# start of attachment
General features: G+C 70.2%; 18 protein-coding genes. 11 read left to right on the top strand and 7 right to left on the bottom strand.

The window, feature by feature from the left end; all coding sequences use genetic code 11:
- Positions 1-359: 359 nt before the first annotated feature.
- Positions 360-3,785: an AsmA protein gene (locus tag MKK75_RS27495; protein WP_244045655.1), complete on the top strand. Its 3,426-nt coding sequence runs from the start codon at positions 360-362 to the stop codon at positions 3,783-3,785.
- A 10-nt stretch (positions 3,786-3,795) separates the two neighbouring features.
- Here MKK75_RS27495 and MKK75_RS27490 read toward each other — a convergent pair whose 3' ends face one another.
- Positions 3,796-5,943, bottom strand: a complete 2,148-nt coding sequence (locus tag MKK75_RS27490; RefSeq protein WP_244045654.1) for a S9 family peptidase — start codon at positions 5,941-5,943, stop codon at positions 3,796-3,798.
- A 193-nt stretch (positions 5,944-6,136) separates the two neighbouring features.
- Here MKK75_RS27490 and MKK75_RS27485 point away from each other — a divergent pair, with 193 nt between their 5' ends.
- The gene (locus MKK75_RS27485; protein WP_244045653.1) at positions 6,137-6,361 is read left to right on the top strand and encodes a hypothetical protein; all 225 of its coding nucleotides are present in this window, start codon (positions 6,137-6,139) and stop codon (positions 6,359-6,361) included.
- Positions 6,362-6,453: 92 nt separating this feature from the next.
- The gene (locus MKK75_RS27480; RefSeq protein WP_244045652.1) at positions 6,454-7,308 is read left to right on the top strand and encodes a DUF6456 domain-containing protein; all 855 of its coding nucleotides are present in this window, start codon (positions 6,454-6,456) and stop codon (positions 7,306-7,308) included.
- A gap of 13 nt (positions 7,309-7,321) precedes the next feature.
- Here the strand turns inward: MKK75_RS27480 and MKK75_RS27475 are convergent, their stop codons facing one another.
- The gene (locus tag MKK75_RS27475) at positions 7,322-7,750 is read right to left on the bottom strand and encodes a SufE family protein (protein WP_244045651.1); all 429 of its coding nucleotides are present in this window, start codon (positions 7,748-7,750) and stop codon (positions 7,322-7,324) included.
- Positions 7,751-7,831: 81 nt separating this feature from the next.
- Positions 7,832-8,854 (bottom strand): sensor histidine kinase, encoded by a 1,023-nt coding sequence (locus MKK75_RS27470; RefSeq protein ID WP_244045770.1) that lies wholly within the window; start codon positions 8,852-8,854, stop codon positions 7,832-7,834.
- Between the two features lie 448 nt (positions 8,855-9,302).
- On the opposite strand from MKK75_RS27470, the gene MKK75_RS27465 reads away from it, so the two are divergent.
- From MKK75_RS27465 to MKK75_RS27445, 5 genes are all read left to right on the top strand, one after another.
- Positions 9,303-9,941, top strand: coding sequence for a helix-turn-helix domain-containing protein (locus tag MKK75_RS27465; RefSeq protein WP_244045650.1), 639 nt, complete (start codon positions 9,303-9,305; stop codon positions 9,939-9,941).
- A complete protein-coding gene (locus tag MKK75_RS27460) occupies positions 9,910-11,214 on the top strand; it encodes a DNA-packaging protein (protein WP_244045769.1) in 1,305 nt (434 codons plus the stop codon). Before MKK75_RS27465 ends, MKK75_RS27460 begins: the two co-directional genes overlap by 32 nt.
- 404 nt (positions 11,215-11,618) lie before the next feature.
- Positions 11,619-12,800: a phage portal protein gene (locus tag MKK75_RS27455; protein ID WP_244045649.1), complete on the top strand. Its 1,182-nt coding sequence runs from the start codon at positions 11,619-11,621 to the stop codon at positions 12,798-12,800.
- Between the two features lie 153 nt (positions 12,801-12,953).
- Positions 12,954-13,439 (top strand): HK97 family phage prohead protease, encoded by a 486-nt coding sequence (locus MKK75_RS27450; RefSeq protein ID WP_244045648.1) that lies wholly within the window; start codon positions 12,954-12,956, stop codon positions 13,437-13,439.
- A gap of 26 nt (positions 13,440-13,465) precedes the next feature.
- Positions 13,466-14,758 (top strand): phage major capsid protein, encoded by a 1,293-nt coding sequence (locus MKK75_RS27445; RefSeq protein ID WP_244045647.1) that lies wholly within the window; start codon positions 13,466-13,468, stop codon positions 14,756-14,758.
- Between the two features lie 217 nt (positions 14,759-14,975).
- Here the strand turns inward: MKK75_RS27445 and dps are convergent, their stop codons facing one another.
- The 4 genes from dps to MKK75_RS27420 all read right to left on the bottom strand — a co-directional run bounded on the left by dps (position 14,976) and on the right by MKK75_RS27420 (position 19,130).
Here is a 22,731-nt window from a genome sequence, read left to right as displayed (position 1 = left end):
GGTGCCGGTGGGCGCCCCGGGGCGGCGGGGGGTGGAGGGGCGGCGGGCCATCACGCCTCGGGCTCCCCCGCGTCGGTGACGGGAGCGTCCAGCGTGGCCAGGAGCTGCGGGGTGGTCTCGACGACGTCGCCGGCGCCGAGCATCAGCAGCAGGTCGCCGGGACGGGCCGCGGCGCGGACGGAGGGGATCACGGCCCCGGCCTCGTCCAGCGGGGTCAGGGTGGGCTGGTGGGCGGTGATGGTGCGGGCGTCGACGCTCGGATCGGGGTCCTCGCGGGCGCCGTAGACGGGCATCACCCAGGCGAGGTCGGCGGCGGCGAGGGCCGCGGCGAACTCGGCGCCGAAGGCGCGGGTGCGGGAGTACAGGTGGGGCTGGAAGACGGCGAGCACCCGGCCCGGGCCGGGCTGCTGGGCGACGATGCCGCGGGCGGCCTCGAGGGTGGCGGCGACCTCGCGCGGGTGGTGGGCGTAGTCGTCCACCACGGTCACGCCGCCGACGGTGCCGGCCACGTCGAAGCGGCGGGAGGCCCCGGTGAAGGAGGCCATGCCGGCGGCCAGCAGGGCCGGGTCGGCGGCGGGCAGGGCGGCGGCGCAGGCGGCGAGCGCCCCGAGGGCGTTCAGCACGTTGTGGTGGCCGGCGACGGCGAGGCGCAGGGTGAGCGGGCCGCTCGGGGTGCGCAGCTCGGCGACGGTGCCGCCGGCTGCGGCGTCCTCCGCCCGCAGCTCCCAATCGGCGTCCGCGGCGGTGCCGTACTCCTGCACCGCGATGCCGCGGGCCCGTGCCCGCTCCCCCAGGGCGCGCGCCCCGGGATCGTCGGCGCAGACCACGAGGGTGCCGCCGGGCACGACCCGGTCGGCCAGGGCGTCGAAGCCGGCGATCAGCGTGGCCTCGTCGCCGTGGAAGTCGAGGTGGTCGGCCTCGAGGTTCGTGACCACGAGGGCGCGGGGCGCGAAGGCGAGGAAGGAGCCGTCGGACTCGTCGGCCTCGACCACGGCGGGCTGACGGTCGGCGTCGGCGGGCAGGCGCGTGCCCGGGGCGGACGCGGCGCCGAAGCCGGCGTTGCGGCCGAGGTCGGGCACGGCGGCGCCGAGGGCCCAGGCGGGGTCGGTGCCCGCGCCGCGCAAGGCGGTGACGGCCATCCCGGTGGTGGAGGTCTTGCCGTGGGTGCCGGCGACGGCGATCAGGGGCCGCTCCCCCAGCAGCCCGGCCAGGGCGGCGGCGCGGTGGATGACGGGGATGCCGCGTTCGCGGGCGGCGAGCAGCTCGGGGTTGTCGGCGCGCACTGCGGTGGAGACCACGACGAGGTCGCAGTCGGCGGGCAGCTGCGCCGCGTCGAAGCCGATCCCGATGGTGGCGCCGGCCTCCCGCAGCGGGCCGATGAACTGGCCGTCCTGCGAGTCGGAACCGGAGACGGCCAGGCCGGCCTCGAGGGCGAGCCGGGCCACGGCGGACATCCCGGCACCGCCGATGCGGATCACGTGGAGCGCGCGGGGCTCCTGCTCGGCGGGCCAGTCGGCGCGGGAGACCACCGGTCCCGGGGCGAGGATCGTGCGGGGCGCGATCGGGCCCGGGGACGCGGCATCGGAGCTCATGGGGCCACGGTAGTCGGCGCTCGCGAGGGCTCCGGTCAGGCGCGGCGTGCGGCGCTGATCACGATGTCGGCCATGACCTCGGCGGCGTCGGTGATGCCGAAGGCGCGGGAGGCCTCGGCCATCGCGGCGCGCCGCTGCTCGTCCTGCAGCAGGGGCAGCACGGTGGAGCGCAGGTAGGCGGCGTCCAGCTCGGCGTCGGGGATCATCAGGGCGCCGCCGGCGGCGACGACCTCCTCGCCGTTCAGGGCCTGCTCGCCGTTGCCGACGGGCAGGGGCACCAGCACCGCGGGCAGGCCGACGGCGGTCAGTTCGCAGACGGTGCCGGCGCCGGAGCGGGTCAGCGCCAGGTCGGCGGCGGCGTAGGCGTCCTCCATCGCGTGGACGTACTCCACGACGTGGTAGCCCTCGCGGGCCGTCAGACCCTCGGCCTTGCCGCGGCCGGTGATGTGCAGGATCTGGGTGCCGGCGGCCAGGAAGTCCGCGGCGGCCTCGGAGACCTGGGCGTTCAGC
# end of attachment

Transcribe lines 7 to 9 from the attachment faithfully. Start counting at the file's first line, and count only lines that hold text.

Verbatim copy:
- Positions 3,796-5,943, bottom strand: a complete 2,148-nt coding sequence (locus tag MKK75_RS27490; RefSeq protein WP_244045654.1) for a S9 family peptidase — start codon at positions 5,941-5,943, stop codon at positions 3,796-3,798.
- A 193-nt stretch (positions 5,944-6,136) separates the two neighbouring features.
- Here MKK75_RS27490 and MKK75_RS27485 point away from each other — a divergent pair, with 193 nt between their 5' ends.